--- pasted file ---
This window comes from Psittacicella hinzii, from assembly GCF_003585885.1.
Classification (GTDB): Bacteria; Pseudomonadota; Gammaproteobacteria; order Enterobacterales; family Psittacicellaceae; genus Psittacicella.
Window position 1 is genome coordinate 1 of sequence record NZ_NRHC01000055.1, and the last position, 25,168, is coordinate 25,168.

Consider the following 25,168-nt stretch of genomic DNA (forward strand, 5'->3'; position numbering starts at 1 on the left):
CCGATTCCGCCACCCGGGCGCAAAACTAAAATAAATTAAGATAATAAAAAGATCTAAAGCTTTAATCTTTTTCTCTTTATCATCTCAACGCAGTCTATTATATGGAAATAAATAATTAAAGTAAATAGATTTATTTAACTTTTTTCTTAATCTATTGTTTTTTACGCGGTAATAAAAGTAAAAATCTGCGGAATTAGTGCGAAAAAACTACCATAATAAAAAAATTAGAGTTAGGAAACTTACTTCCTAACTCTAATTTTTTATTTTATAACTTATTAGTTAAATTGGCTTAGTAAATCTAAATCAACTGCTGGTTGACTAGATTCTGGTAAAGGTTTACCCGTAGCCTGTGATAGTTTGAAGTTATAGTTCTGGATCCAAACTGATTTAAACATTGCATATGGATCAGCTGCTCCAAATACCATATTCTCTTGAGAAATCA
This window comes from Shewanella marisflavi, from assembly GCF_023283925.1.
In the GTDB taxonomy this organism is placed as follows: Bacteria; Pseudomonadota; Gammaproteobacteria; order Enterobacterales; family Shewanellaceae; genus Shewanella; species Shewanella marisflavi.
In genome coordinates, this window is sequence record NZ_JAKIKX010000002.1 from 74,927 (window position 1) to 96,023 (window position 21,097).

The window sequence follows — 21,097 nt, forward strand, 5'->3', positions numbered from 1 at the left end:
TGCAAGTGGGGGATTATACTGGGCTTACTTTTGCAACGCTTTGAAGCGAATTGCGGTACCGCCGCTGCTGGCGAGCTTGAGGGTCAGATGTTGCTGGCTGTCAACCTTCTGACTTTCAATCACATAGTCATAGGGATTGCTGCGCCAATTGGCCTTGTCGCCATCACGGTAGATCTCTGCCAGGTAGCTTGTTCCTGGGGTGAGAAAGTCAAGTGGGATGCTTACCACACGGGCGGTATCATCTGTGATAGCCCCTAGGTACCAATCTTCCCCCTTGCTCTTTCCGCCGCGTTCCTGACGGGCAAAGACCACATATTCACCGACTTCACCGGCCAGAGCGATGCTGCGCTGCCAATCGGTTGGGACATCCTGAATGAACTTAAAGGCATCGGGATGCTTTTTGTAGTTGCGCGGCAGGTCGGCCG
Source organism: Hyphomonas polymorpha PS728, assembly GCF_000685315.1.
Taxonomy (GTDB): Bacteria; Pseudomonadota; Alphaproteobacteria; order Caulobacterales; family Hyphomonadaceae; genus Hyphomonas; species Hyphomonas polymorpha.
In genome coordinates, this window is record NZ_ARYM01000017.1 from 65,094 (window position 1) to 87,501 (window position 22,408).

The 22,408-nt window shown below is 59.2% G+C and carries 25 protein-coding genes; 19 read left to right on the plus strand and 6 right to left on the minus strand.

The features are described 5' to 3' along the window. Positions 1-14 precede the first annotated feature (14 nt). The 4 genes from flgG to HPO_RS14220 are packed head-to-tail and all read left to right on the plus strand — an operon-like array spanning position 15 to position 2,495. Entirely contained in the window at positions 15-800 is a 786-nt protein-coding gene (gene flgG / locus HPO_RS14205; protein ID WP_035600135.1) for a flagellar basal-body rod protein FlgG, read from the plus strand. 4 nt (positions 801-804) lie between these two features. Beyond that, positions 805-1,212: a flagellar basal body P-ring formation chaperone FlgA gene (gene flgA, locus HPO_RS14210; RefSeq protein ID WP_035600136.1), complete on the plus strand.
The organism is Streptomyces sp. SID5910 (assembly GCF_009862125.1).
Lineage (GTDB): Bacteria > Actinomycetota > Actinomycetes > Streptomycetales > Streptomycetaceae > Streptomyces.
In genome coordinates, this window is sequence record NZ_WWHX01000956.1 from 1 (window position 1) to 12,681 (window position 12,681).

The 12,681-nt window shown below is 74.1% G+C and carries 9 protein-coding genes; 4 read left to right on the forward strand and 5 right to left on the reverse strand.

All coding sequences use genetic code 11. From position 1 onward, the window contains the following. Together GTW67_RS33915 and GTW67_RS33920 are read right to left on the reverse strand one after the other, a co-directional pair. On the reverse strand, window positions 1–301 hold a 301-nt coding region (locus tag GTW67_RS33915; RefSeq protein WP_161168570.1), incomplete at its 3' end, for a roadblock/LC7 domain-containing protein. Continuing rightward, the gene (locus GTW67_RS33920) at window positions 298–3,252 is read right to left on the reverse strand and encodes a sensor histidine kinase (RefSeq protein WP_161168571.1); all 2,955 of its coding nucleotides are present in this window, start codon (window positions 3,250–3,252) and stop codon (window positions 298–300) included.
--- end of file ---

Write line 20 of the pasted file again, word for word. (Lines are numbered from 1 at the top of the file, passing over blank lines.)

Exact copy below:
All coding sequences use genetic code 11. From position 1 onward, the window contains the following. Together GTW67_RS33915 and GTW67_RS33920 are read right to left on the reverse strand one after the other, a co-directional pair. On the reverse strand, window positions 1–301 hold a 301-nt coding region (locus tag GTW67_RS33915; RefSeq protein WP_161168570.1), incomplete at its 3' end, for a roadblock/LC7 domain-containing protein. Continuing rightward, the gene (locus GTW67_RS33920) at window positions 298–3,252 is read right to left on the reverse strand and encodes a sensor histidine kinase (RefSeq protein WP_161168571.1); all 2,955 of its coding nucleotides are present in this window, start codon (window positions 3,250–3,252) and stop codon (window positions 298–300) included.